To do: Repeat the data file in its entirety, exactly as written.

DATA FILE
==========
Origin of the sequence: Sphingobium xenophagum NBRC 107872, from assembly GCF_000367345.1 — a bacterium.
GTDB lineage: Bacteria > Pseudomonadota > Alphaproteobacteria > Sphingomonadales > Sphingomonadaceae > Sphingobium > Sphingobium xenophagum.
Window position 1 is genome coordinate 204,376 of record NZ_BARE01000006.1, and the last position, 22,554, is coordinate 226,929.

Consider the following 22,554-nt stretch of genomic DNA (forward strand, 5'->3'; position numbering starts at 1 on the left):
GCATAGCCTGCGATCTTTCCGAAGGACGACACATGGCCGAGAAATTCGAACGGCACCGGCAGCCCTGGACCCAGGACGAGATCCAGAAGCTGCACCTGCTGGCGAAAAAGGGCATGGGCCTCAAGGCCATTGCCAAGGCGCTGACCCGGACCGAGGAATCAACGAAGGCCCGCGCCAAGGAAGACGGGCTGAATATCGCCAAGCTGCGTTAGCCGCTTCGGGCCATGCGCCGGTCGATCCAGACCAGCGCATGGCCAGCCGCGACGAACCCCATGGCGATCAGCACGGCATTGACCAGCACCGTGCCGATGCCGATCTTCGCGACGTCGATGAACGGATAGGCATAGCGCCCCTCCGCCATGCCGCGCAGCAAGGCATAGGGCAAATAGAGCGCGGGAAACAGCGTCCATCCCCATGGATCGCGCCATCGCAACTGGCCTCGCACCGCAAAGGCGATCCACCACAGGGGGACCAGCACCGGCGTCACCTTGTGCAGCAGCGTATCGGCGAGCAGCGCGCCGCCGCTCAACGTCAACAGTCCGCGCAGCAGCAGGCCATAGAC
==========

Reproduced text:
Origin of the sequence: Sphingobium xenophagum NBRC 107872, from assembly GCF_000367345.1 — a bacterium.
GTDB lineage: Bacteria > Pseudomonadota > Alphaproteobacteria > Sphingomonadales > Sphingomonadaceae > Sphingobium > Sphingobium xenophagum.
Window position 1 is genome coordinate 204,376 of record NZ_BARE01000006.1, and the last position, 22,554, is coordinate 226,929.

Consider the following 22,554-nt stretch of genomic DNA (forward strand, 5'->3'; position numbering starts at 1 on the left):
GCATAGCCTGCGATCTTTCCGAAGGACGACACATGGCCGAGAAATTCGAACGGCACCGGCAGCCCTGGACCCAGGACGAGATCCAGAAGCTGCACCTGCTGGCGAAAAAGGGCATGGGCCTCAAGGCCATTGCCAAGGCGCTGACCCGGACCGAGGAATCAACGAAGGCCCGCGCCAAGGAAGACGGGCTGAATATCGCCAAGCTGCGTTAGCCGCTTCGGGCCATGCGCCGGTCGATCCAGACCAGCGCATGGCCAGCCGCGACGAACCCCATGGCGATCAGCACGGCATTGACCAGCACCGTGCCGATGCCGATCTTCGCGACGTCGATGAACGGATAGGCATAGCGCCCCTCCGCCATGCCGCGCAGCAAGGCATAGGGCAAATAGAGCGCGGGAAACAGCGTCCATCCCCATGGATCGCGCCATCGCAACTGGCCTCGCACCGCAAAGGCGATCCACCACAGGGGGACCAGCACCGGCGTCACCTTGTGCAGCAGCGTATCGGCGAGCAGCGCGCCGCCGCTCAACGTCAACAGTCCGCGCAGCAGCAGGCCATAGAC